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From drawing to digitization: performance, skill and knowledge in biomedical imagery

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  • Full or part time
    Dr M Kwint
  • Application Deadline
    No more applications being accepted
  • Funded PhD Project (European/UK Students Only)
    Funded PhD Project (European/UK Students Only)

Project Description

Applications are invited for a three year PhD Studentships in the Centre for Art, Architecture and Design at the University of Portsmouth.

In the biological and medical sciences, drawing has long been important to processes of observation, communication and conceptualization, and also for training students and demonstrating the expertise of the master scientist. However, in the age of rapid, powerful digital imaging techniques, what is the current value of drawing in the scientific laboratory and classroom?

Our interest in this question was informed partly by research into the views of medical students at King’s College, London, to evaluate their experiences of anatomy classes using human tissue specimens. They were impressed by the possession and command of these rare materials by an authoritative and skilled anatomist, who is often able to ‘perform’ his or her knowledge by making lucid drawings on a board or flipchart.

A historically informed investigation of the role of drawing in selected current areas of the biological and medical sciences could help to inform debates about the relationship of art and science, and, more specifically, build upon insights into the effectiveness of ‘embodied knowledge’ in science teaching and research. It may also be of relevance to the growing field of research into the practices of science and technology.

The supervisors have a record of successful and innovative research collaboration in the visual culture and history of neuroscience.

This is an interdisciplinary project, and applications are welcome from candidates with a broad variety of relevant backgrounds, whether in the arts, humanities, sciences or social sciences. However, awareness and understanding of salient themes and debates within art, design, visual culture in science and its histories (particularly drawing) would be an asset. The University and supervisors could offer the successful candidate advice and support for an application for further funding.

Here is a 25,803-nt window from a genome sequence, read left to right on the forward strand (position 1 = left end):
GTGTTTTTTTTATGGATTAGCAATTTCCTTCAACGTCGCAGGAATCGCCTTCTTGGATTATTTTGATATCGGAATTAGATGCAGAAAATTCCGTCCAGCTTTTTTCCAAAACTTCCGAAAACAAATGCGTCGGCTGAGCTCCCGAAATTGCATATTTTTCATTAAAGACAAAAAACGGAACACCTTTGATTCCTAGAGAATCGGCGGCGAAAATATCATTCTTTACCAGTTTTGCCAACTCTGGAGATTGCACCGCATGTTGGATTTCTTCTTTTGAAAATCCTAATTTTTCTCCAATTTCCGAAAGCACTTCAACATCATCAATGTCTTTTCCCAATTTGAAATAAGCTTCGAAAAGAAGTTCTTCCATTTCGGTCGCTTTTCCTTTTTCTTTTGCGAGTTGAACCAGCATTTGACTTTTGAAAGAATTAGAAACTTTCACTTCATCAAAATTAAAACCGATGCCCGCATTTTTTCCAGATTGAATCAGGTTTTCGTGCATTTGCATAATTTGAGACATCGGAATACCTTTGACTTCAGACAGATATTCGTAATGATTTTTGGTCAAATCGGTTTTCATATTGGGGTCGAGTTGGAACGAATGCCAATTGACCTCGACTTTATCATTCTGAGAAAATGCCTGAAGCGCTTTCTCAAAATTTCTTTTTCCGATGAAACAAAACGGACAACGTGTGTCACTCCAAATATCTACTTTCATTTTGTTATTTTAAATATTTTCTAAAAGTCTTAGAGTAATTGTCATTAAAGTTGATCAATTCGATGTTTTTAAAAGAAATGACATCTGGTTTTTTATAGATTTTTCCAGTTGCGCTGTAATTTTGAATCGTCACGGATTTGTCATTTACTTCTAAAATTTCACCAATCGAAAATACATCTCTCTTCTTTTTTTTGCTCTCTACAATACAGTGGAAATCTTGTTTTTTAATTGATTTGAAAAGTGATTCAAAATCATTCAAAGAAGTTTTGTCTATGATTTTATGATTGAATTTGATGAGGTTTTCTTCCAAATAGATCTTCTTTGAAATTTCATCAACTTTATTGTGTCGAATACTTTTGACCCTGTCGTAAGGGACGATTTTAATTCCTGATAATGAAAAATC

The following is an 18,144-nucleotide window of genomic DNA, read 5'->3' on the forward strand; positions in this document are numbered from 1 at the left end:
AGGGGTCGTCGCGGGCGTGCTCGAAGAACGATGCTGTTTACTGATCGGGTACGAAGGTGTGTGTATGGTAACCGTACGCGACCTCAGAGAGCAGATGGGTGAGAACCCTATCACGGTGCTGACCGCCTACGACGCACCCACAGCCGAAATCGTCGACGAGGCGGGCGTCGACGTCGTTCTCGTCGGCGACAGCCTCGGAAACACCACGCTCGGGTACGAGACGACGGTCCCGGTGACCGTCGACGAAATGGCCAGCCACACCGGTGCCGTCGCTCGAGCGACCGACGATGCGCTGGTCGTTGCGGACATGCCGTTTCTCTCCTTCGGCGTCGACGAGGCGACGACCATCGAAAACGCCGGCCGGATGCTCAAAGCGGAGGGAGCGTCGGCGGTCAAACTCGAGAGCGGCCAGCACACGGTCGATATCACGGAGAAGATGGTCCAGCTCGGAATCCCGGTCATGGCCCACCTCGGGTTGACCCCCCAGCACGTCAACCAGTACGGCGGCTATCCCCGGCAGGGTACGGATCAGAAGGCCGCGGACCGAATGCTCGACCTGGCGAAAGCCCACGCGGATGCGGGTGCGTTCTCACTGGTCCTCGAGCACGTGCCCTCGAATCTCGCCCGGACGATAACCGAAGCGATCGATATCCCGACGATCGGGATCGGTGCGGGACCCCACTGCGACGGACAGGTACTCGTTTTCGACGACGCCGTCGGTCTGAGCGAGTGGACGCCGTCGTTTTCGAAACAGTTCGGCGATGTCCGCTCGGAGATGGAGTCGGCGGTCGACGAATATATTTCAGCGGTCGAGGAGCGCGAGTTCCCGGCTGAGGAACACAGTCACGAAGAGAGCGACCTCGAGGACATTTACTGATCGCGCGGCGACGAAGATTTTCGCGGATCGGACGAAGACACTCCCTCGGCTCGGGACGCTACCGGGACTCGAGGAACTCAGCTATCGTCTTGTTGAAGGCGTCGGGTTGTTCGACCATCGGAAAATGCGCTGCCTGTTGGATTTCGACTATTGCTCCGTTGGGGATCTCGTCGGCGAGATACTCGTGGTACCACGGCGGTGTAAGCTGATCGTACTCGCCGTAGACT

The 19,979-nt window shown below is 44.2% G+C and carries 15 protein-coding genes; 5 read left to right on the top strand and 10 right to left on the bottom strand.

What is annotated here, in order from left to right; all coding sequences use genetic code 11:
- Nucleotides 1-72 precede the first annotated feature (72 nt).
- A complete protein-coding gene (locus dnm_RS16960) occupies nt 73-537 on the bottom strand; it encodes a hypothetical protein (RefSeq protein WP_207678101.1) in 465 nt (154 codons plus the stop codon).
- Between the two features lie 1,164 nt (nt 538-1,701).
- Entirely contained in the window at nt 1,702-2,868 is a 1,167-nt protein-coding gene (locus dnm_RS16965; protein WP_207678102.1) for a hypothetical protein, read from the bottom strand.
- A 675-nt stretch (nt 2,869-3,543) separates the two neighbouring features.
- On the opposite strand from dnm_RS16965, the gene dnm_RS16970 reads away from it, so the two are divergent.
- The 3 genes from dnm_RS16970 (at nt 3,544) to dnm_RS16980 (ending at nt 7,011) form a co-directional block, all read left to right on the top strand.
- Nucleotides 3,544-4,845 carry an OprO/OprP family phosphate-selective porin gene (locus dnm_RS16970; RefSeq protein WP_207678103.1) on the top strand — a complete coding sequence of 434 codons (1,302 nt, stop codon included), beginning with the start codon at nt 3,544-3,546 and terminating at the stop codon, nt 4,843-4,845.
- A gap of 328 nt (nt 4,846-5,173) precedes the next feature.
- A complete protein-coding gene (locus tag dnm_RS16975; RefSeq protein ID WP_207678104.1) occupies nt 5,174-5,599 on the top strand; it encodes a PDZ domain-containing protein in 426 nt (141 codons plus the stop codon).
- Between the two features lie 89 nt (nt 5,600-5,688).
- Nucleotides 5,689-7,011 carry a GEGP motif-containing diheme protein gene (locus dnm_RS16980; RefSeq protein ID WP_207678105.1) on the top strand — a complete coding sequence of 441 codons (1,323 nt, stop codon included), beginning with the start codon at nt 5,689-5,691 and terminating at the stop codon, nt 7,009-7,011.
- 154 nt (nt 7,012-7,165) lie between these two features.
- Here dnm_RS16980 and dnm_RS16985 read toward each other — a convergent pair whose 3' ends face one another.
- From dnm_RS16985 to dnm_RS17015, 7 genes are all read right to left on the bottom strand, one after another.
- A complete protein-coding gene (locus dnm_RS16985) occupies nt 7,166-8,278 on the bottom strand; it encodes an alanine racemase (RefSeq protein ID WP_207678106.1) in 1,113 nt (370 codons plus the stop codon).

How to apply:
Applications for the studentships should include:
• a full CV including personal details, qualifications, educational history and, where applicable, any employment or other experience relevant to the application
• contact details for TWO referees able to comment on your academic performance
• a statement of 1,000 words outlining your suitability for the specific studentship selected.

Applications can be submitted electronically to:
[Email Address Removed]

or by post to:
CCi Admissions, Faculty of Creative and Cultural Industries, University of Portsmouth, Mercantile House, Hampshire Terrace, Portsmouth PO1 2EG

Funding Notes

University tuition fees for home/EU students will be fully covered. Home/EU applicants are eligible for full fee funding; overseas applicants will be expected to pay for the fee difference between international and home/EU students.

References

Elkins, J. (Ed.). (2007). Visual practices across the university. Munich: Wilhelm Fink Verlag.

Kwint, M. (2010). Desiring structures: the dendritic form revisited. In A. Filippoupoliti, (Ed.). Science exhibitions: curation and design (pp. 239-267). Edinburgh: Museums Etc.

Kwint, M. & Wingate, R. (2012). Brains: the mind as matter. London: Wellcome Collection.

Wingate, R. & Kwint, M. (2006, September). Imagining the brain cell: the neuron in visual culture. Nature reviews: neuroscience, 7(9), 745–752.



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